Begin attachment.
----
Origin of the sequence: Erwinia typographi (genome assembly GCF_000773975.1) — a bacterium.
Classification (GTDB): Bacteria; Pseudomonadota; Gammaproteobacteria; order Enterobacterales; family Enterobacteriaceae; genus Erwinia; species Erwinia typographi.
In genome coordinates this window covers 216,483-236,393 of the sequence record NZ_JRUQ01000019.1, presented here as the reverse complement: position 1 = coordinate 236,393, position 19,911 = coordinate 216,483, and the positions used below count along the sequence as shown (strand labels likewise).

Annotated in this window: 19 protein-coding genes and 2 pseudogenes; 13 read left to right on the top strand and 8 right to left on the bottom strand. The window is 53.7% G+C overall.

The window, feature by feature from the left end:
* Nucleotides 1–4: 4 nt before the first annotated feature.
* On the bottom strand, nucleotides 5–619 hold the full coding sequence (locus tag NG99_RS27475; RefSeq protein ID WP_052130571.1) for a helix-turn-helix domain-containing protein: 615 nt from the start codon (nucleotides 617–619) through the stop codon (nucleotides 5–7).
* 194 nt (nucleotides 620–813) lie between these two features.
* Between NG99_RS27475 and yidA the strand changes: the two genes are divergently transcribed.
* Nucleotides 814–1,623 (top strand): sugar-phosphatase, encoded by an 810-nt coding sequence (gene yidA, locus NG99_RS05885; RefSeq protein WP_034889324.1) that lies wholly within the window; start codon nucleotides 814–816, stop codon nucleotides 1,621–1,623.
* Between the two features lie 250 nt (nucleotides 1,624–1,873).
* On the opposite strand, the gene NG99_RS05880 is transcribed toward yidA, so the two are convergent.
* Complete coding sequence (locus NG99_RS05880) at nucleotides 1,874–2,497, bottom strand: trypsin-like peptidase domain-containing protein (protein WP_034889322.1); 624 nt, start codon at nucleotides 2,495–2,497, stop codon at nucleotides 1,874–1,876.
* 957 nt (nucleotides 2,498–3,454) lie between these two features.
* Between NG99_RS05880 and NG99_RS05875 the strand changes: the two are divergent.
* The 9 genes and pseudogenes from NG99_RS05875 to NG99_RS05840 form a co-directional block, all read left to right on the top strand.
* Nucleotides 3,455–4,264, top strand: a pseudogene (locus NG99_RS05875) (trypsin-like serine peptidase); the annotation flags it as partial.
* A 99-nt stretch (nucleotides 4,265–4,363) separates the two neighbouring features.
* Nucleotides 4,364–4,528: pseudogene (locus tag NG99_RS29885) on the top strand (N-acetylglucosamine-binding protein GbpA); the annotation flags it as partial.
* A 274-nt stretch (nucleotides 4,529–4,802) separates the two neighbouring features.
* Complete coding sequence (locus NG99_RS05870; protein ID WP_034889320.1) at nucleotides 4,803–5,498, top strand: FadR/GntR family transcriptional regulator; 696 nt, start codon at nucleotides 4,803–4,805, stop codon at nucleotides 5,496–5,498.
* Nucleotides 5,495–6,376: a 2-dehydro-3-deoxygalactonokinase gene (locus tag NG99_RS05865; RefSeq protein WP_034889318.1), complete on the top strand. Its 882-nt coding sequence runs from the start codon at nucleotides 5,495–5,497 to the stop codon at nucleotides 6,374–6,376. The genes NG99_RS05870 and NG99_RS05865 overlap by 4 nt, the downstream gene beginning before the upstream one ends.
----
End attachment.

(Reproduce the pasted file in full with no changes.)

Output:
Origin of the sequence: Erwinia typographi (genome assembly GCF_000773975.1) — a bacterium.
Classification (GTDB): Bacteria; Pseudomonadota; Gammaproteobacteria; order Enterobacterales; family Enterobacteriaceae; genus Erwinia; species Erwinia typographi.
In genome coordinates this window covers 216,483-236,393 of the sequence record NZ_JRUQ01000019.1, presented here as the reverse complement: position 1 = coordinate 236,393, position 19,911 = coordinate 216,483, and the positions used below count along the sequence as shown (strand labels likewise).

Annotated in this window: 19 protein-coding genes and 2 pseudogenes; 13 read left to right on the top strand and 8 right to left on the bottom strand. The window is 53.7% G+C overall.

The window, feature by feature from the left end:
* Nucleotides 1–4: 4 nt before the first annotated feature.
* On the bottom strand, nucleotides 5–619 hold the full coding sequence (locus tag NG99_RS27475; RefSeq protein ID WP_052130571.1) for a helix-turn-helix domain-containing protein: 615 nt from the start codon (nucleotides 617–619) through the stop codon (nucleotides 5–7).
* 194 nt (nucleotides 620–813) lie between these two features.
* Between NG99_RS27475 and yidA the strand changes: the two genes are divergently transcribed.
* Nucleotides 814–1,623 (top strand): sugar-phosphatase, encoded by an 810-nt coding sequence (gene yidA, locus NG99_RS05885; RefSeq protein WP_034889324.1) that lies wholly within the window; start codon nucleotides 814–816, stop codon nucleotides 1,621–1,623.
* Between the two features lie 250 nt (nucleotides 1,624–1,873).
* On the opposite strand, the gene NG99_RS05880 is transcribed toward yidA, so the two are convergent.
* Complete coding sequence (locus NG99_RS05880) at nucleotides 1,874–2,497, bottom strand: trypsin-like peptidase domain-containing protein (protein WP_034889322.1); 624 nt, start codon at nucleotides 2,495–2,497, stop codon at nucleotides 1,874–1,876.
* 957 nt (nucleotides 2,498–3,454) lie between these two features.
* Between NG99_RS05880 and NG99_RS05875 the strand changes: the two are divergent.
* The 9 genes and pseudogenes from NG99_RS05875 to NG99_RS05840 form a co-directional block, all read left to right on the top strand.
* Nucleotides 3,455–4,264, top strand: a pseudogene (locus NG99_RS05875) (trypsin-like serine peptidase); the annotation flags it as partial.
* A 99-nt stretch (nucleotides 4,265–4,363) separates the two neighbouring features.
* Nucleotides 4,364–4,528: pseudogene (locus tag NG99_RS29885) on the top strand (N-acetylglucosamine-binding protein GbpA); the annotation flags it as partial.
* A 274-nt stretch (nucleotides 4,529–4,802) separates the two neighbouring features.
* Complete coding sequence (locus NG99_RS05870; protein ID WP_034889320.1) at nucleotides 4,803–5,498, top strand: FadR/GntR family transcriptional regulator; 696 nt, start codon at nucleotides 4,803–4,805, stop codon at nucleotides 5,496–5,498.
* Nucleotides 5,495–6,376: a 2-dehydro-3-deoxygalactonokinase gene (locus tag NG99_RS05865; RefSeq protein WP_034889318.1), complete on the top strand. Its 882-nt coding sequence runs from the start codon at nucleotides 5,495–5,497 to the stop codon at nucleotides 6,374–6,376. The genes NG99_RS05870 and NG99_RS05865 overlap by 4 nt, the downstream gene beginning before the upstream one ends.